His call needs to be taken in and be internalized: DO NOT BE AFRAID. It is Jesus assuring words too: Do not let your hearts be troubled or afraid (Jn.14:27).

John Paul II was never afraid. He trusted in the Lord and went about doing His work. It is a great lesson for all of us.

He was not afraid to travel the world and show us his face of suffering and infirmity, demonstrating – over and over again – that age and infirmity and a compromised physicality does NOTHING to devalue the worth of the human person.

He was not afraid to apologize to the Jewish people for the Vatican’s glacial coldness during the Final Solution, and for historic filiations between the church and anti-Semitism.
He was not afraid to apologize to the Eastern Orthodox Christians, and to the Muslims, for the appalling damage done to civilization by papal advocacy of the Crusades, and by forced conversion and massacre in the Balkans during the church’s open alliance with fascism during World War II.
He was not afraid to apologize to the world of science and reason by admitting that Galileo should not have been condemned by the Inquisition.

He was not afraid to work for ecumenism or to reconciliate efforts with the Jews, Muslims, Greek Orthodox Church, Coptic Orthodox Church,  the Russian Orthodox Church, and other Schools of Christianity.

He was not afraid when he returned to Poland in 1979 to speak to his people, inspiring Solidarity. Thus changing the course of world history, toppling down communism or the Soviet empire.

“Be not afraid” is what I’ve learned from Pope John Paul II and he strengthened it more when he touched me on that blessed day. In silent whisper he said : “Ross, do not be afraid!.”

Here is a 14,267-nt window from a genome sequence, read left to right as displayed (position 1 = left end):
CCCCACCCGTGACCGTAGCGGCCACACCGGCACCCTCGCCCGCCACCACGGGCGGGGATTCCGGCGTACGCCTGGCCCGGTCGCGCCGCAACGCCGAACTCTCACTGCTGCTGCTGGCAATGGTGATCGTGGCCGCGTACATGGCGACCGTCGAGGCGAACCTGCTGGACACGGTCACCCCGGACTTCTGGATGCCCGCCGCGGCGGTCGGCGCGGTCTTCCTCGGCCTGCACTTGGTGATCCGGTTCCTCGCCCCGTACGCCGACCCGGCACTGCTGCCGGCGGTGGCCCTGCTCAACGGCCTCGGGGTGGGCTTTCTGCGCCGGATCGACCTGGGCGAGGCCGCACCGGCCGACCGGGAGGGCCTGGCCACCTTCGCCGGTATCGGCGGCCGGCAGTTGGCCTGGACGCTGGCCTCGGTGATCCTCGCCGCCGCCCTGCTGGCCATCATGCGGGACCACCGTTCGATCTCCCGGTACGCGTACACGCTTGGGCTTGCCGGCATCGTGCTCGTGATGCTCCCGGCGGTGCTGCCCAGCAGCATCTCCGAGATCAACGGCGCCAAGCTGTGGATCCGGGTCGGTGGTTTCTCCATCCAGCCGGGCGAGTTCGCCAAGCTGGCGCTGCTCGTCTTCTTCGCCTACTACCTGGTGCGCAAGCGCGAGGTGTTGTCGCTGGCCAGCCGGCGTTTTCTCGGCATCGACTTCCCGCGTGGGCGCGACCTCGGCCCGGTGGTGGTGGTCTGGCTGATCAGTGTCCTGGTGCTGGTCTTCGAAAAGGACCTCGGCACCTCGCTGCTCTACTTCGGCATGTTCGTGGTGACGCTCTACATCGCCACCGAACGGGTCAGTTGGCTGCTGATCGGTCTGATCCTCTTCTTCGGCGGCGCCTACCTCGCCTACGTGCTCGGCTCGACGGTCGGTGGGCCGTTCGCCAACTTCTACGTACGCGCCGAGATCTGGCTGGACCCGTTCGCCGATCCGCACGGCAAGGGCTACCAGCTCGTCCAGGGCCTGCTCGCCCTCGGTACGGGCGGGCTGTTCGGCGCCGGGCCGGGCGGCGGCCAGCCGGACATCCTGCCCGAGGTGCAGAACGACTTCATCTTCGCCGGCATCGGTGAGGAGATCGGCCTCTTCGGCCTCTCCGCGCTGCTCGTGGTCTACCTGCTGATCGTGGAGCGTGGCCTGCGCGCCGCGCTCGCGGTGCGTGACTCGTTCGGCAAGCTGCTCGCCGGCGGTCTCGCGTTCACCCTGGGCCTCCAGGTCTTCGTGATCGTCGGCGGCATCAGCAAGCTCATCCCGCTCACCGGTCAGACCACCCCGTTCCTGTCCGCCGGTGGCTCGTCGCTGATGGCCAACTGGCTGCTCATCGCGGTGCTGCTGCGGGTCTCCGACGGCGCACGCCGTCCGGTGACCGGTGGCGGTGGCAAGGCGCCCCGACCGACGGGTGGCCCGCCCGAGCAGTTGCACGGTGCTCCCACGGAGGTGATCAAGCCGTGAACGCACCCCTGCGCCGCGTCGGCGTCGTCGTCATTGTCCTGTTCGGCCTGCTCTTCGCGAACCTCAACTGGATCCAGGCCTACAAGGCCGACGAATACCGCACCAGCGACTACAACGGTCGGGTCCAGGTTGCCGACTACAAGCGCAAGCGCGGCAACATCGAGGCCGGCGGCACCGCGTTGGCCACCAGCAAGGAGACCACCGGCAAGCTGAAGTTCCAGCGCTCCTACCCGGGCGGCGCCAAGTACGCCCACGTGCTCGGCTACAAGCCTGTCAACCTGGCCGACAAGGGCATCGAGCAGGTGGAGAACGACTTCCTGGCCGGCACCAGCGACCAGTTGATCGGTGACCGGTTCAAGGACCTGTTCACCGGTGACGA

On April 2, 2007 will be his second death anniversary. I reckon the day when I joined thousands of pilgrims in Rome, camping out overnight on sleeping bags, roll-up mats, and cardboard boxes flattened to try and separate our bodies from the cobblestone pavement.

It was my simple final tribute to his earthly existence. John Paul II is “an intellectual with a warm appreciation of popular piety; a mystic who is also an avid sportsman; a celibate who celebrates human sexuality and has many women friends; a Pole with deep sensitivity toward Jews and Judaism; a man of profound inferiority with an exceptional public presence.”

It was an emotional event to find myself before his simple wooden coffin with a book of Gospel on top of it. There lies a simple and humble man, a great Christian who spent his life loving and reaching out to anyone, an ardent follower and lover of Christ, his only Hope and Love.
I will remember you John Paul II.

I will not be afraid for the Lord is my Shepherd! (Psalm 23)!

PLEASE CLICK for better viewing

Funeral Pope John Paul IIFuneral Pope John Paull IIbefore the funeral of Pope John Paull II

Funeral Pope John Paull IIFuneral Pope John Paull IIFuneral Pope John Paull II

Funeral Mass Pope John Paull IIbefore the funeral Pope John Paull IIBefore the funeral mass

Pope John Paul II Quotes to follow…

Pope John Paul II QUOTES

ATTITUDE

  • Amen. (This word is the final word before his death)
    • Where: In his Papal apartment, Vatican City (200504-02)
      • Anything done for another is done for oneself.
      • Do not abandon yourselves to despair. We are the Easter people and hallelujah is our song.